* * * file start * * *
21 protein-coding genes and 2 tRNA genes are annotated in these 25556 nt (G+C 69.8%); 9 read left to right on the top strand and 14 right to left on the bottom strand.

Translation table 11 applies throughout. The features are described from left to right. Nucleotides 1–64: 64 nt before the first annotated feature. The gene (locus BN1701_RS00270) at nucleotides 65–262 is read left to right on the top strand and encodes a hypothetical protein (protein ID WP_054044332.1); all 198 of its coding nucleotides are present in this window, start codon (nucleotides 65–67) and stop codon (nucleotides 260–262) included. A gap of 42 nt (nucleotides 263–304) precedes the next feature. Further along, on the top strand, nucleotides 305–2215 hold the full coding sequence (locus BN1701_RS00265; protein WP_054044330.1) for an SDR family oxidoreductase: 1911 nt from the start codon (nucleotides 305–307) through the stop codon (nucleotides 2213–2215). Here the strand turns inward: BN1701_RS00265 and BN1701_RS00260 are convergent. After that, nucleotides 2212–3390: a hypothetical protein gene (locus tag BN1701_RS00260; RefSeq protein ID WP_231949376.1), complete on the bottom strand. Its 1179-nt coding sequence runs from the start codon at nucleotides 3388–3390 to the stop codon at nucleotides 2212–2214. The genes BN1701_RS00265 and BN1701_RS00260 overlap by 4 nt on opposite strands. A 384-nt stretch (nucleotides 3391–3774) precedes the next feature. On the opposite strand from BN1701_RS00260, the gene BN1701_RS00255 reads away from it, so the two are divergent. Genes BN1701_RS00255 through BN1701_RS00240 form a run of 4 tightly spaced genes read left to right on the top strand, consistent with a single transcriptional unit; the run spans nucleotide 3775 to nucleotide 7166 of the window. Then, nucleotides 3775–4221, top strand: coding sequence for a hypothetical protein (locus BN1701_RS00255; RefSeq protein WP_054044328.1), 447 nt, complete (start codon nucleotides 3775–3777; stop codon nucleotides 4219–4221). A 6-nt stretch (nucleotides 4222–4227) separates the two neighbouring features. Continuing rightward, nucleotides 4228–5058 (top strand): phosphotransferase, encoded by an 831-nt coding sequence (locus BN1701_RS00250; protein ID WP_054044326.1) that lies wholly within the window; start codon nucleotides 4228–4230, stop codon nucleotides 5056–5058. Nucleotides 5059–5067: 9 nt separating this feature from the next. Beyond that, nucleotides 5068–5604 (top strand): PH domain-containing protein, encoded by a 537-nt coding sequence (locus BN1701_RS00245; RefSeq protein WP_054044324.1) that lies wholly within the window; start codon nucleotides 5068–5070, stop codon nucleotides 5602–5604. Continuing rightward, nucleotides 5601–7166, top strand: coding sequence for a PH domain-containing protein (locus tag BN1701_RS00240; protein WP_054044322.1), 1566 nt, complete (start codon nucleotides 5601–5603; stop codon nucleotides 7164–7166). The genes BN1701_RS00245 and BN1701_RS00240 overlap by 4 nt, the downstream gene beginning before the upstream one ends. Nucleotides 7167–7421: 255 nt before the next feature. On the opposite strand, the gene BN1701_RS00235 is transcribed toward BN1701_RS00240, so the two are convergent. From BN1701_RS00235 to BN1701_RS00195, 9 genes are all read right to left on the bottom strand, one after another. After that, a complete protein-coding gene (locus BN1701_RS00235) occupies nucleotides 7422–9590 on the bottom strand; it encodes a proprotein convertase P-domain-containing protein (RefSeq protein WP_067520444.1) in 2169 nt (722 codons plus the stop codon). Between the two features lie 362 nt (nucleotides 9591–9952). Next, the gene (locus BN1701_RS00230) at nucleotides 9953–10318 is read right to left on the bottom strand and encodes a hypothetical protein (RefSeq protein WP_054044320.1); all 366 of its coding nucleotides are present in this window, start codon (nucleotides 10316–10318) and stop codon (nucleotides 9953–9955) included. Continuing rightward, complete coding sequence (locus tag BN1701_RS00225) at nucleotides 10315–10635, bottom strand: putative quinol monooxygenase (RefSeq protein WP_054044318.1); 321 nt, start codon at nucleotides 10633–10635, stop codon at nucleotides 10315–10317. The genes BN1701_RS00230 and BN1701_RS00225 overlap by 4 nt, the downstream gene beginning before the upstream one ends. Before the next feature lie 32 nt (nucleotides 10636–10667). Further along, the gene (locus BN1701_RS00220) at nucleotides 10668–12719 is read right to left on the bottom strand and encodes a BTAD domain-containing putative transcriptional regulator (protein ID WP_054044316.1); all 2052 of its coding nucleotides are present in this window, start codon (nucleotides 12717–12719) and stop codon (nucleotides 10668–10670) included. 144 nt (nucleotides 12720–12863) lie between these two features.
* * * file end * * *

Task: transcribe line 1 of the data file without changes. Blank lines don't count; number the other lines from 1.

21 protein-coding genes and 2 tRNA genes are annotated in these 25556 nt (G+C 69.8%); 9 read left to right on the top strand and 14 right to left on the bottom strand.